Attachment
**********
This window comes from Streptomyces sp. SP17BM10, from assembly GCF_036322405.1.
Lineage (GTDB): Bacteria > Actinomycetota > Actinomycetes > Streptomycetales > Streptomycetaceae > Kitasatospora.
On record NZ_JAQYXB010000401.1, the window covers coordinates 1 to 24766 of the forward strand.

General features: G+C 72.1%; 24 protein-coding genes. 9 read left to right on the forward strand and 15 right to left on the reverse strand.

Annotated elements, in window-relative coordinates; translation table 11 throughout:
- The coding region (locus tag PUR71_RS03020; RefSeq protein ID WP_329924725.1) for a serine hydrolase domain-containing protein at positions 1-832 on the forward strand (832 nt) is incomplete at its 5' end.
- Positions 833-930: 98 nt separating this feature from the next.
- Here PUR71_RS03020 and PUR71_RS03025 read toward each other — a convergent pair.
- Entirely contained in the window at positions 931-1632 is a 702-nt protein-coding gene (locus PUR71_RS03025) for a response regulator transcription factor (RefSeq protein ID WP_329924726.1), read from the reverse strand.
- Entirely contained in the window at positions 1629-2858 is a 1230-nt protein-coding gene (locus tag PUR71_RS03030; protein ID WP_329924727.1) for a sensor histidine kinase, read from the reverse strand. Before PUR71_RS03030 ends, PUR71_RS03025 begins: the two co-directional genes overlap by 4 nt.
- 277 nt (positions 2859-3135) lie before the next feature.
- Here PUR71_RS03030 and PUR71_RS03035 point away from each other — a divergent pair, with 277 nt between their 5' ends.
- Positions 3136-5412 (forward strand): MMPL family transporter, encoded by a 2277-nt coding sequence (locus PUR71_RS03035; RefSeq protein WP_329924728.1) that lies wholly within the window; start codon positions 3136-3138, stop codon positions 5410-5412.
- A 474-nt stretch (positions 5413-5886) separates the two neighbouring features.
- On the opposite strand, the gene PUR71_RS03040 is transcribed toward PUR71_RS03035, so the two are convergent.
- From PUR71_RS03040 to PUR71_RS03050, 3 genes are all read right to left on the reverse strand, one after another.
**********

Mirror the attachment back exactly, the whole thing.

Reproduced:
This window comes from Streptomyces sp. SP17BM10, from assembly GCF_036322405.1.
Lineage (GTDB): Bacteria > Actinomycetota > Actinomycetes > Streptomycetales > Streptomycetaceae > Kitasatospora.
On record NZ_JAQYXB010000401.1, the window covers coordinates 1 to 24766 of the forward strand.

General features: G+C 72.1%; 24 protein-coding genes. 9 read left to right on the forward strand and 15 right to left on the reverse strand.

Annotated elements, in window-relative coordinates; translation table 11 throughout:
- The coding region (locus tag PUR71_RS03020; RefSeq protein ID WP_329924725.1) for a serine hydrolase domain-containing protein at positions 1-832 on the forward strand (832 nt) is incomplete at its 5' end.
- Positions 833-930: 98 nt separating this feature from the next.
- Here PUR71_RS03020 and PUR71_RS03025 read toward each other — a convergent pair.
- Entirely contained in the window at positions 931-1632 is a 702-nt protein-coding gene (locus PUR71_RS03025) for a response regulator transcription factor (RefSeq protein ID WP_329924726.1), read from the reverse strand.
- Entirely contained in the window at positions 1629-2858 is a 1230-nt protein-coding gene (locus tag PUR71_RS03030; protein ID WP_329924727.1) for a sensor histidine kinase, read from the reverse strand. Before PUR71_RS03030 ends, PUR71_RS03025 begins: the two co-directional genes overlap by 4 nt.
- 277 nt (positions 2859-3135) lie before the next feature.
- Here PUR71_RS03030 and PUR71_RS03035 point away from each other — a divergent pair, with 277 nt between their 5' ends.
- Positions 3136-5412 (forward strand): MMPL family transporter, encoded by a 2277-nt coding sequence (locus PUR71_RS03035; RefSeq protein WP_329924728.1) that lies wholly within the window; start codon positions 3136-3138, stop codon positions 5410-5412.
- A 474-nt stretch (positions 5413-5886) separates the two neighbouring features.
- On the opposite strand, the gene PUR71_RS03040 is transcribed toward PUR71_RS03035, so the two are convergent.
- From PUR71_RS03040 to PUR71_RS03050, 3 genes are all read right to left on the reverse strand, one after another.